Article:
Not only is there no hero to save them, but they remain in a weak position: controlling fewer states than Republicans, while their power in the federal judiciary is waning and Republicans have a lock on the Senate. Even after Democrats regained control of the House, their powers remain limited, although they have substantial leverage to block many budget and legislative initiatives. House Democrats might even be able to impeach the president (and they have no lack of grounds to do so), but the Republican-controlled Senate is unlikely to convict.

Where does this leave the country — and Democrats? Although kindled by partisanship, the Mueller myth reflected the embers of faith in the strength of political institutions to overcome the flaws of our political culture. The deepest root of that faith is the belief that the will of the people is best expressed through elections. Many observers, and House Speaker Nancy Pelosi (D-Calif.), argued on those grounds that impeachment would therefore be the wrong way to get rid of Trump — that he must instead be defeated at the ballot box in 2020.

As inspirational as this plan may sound to some now, its appeal springs from the same yearning for a decisive victory that fed the Mueller myth. And it will probably fare no better: The American system is not set up to deliver massive popular rebukes to presidents. We’ve already had a ballot box defeat of Trumpism — when he lost the popular vote in 2016. Yet because of the electoral college, he still won. And even Democrats’ strong showing in the 2018 midterm election illustrated the limitations of electoral politics to repudiate Trump: They took the House but fell even further behind in the Senate. (And this all leaves aside the question of whether the president would gracefully accept an electoral defeat next year.)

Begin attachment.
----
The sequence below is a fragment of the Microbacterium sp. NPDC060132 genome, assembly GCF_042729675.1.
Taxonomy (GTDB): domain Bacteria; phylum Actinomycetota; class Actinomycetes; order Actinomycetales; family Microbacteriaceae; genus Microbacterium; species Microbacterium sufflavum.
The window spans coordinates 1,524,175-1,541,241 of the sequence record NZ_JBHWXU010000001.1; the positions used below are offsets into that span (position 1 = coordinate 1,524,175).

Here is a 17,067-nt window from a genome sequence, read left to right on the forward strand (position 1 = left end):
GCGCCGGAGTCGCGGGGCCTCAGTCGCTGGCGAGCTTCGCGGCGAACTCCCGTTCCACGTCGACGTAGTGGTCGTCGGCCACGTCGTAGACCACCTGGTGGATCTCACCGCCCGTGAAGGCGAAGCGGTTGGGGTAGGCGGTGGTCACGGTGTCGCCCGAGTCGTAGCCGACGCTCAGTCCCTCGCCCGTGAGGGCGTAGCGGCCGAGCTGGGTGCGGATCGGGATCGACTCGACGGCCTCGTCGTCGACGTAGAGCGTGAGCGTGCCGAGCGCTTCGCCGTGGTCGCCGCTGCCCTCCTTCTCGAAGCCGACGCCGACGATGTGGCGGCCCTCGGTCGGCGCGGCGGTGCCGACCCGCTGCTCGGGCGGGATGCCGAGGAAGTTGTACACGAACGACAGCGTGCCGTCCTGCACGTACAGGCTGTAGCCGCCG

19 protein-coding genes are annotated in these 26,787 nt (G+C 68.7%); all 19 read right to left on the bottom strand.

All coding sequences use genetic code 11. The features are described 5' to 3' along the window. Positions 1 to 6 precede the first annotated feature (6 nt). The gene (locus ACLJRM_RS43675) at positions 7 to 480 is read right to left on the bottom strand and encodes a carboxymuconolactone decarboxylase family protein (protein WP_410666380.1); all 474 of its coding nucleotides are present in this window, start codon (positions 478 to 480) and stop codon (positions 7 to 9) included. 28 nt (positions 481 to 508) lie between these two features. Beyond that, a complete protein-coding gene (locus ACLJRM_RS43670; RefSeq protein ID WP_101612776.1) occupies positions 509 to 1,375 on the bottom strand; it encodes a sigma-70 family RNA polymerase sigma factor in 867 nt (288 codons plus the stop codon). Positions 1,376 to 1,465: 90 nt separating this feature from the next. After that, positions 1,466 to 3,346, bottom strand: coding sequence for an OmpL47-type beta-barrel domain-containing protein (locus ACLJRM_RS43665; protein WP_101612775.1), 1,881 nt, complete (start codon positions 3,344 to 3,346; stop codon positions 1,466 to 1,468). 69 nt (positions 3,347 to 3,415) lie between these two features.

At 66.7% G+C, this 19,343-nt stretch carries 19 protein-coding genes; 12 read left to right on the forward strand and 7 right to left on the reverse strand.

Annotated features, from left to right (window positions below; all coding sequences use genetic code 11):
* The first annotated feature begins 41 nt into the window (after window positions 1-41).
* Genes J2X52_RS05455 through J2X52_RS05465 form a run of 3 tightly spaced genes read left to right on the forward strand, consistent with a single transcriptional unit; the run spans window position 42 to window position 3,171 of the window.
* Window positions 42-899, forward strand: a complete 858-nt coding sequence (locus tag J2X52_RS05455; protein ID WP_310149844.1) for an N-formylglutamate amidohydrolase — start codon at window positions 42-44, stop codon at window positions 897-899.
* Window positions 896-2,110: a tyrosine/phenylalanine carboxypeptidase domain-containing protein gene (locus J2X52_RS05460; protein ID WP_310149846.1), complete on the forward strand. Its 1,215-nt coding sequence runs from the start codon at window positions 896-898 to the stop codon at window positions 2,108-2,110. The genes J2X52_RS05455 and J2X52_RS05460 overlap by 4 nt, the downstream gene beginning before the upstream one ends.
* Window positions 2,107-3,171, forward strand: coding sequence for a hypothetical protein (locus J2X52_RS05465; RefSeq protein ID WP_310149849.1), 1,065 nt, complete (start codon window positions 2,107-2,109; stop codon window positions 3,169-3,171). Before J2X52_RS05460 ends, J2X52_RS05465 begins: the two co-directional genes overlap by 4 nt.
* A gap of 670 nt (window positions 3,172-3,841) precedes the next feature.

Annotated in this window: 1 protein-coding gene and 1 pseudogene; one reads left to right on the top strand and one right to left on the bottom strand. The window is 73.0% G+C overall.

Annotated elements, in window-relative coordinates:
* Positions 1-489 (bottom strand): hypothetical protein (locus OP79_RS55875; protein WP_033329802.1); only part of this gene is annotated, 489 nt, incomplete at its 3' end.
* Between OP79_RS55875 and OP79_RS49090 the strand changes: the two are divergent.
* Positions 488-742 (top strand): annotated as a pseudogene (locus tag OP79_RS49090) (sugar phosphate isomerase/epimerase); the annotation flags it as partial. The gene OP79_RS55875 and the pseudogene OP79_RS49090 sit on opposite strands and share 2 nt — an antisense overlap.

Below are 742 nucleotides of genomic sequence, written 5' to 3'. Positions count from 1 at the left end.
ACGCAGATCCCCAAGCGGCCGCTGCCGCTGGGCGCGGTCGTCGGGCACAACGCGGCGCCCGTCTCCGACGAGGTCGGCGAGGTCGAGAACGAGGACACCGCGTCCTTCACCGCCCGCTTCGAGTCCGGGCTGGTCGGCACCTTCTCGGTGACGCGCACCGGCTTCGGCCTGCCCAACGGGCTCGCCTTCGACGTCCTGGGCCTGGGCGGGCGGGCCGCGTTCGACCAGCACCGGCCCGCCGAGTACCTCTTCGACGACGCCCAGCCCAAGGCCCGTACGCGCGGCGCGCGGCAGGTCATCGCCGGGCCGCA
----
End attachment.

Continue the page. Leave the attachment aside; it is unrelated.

Even if 2020 delivered a defeat to Trump, though, it would leave in place the conditions and institutions that brought him to power in the first place. There might be a momentary catharsis, but expecting that a single election (or investigation) can fix everything only undermines the more realistic but less exciting processes of political change — of winning over enough voters to pass policies one by one, or the more radical project of reshaping institutions to prevent future disasters. The lesson to take from Democrats’ infatuation and disappointment with the Mueller myth is that there are no heroes or final acts in politics. There is only us and a continual struggle.